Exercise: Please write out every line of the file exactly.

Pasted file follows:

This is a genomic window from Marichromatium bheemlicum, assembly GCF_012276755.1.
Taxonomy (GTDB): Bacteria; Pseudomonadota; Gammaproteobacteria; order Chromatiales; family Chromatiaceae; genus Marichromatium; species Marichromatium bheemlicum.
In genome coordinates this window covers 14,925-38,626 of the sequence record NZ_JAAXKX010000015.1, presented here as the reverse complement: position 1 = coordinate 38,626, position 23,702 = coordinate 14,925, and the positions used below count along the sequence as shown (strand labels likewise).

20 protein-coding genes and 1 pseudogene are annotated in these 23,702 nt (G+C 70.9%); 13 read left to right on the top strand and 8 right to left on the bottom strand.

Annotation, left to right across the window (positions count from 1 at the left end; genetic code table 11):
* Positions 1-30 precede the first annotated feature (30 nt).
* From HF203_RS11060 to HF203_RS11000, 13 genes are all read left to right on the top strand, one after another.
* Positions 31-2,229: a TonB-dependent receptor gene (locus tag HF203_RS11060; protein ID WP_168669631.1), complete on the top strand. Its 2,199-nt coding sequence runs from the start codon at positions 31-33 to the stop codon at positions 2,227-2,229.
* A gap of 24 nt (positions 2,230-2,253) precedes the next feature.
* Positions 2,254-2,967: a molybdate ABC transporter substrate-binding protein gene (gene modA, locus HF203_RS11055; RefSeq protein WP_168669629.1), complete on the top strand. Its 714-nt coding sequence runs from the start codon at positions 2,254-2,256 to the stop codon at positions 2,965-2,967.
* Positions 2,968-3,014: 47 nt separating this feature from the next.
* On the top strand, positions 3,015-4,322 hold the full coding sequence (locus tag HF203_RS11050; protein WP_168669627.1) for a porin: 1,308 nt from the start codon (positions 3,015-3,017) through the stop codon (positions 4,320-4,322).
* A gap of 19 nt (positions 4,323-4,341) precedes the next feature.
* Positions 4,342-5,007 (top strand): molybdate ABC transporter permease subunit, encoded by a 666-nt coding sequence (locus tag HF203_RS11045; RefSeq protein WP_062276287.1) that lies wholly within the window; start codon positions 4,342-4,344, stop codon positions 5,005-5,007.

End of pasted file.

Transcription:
This is a genomic window from Marichromatium bheemlicum, assembly GCF_012276755.1.
Taxonomy (GTDB): Bacteria; Pseudomonadota; Gammaproteobacteria; order Chromatiales; family Chromatiaceae; genus Marichromatium; species Marichromatium bheemlicum.
In genome coordinates this window covers 14,925-38,626 of the sequence record NZ_JAAXKX010000015.1, presented here as the reverse complement: position 1 = coordinate 38,626, position 23,702 = coordinate 14,925, and the positions used below count along the sequence as shown (strand labels likewise).

20 protein-coding genes and 1 pseudogene are annotated in these 23,702 nt (G+C 70.9%); 13 read left to right on the top strand and 8 right to left on the bottom strand.

Annotation, left to right across the window (positions count from 1 at the left end; genetic code table 11):
* Positions 1-30 precede the first annotated feature (30 nt).
* From HF203_RS11060 to HF203_RS11000, 13 genes are all read left to right on the top strand, one after another.
* Positions 31-2,229: a TonB-dependent receptor gene (locus tag HF203_RS11060; protein ID WP_168669631.1), complete on the top strand. Its 2,199-nt coding sequence runs from the start codon at positions 31-33 to the stop codon at positions 2,227-2,229.
* A gap of 24 nt (positions 2,230-2,253) precedes the next feature.
* Positions 2,254-2,967: a molybdate ABC transporter substrate-binding protein gene (gene modA, locus HF203_RS11055; RefSeq protein WP_168669629.1), complete on the top strand. Its 714-nt coding sequence runs from the start codon at positions 2,254-2,256 to the stop codon at positions 2,965-2,967.
* Positions 2,968-3,014: 47 nt separating this feature from the next.
* On the top strand, positions 3,015-4,322 hold the full coding sequence (locus tag HF203_RS11050; protein WP_168669627.1) for a porin: 1,308 nt from the start codon (positions 3,015-3,017) through the stop codon (positions 4,320-4,322).
* A gap of 19 nt (positions 4,323-4,341) precedes the next feature.
* Positions 4,342-5,007 (top strand): molybdate ABC transporter permease subunit, encoded by a 666-nt coding sequence (locus tag HF203_RS11045; RefSeq protein WP_062276287.1) that lies wholly within the window; start codon positions 4,342-4,344, stop codon positions 5,005-5,007.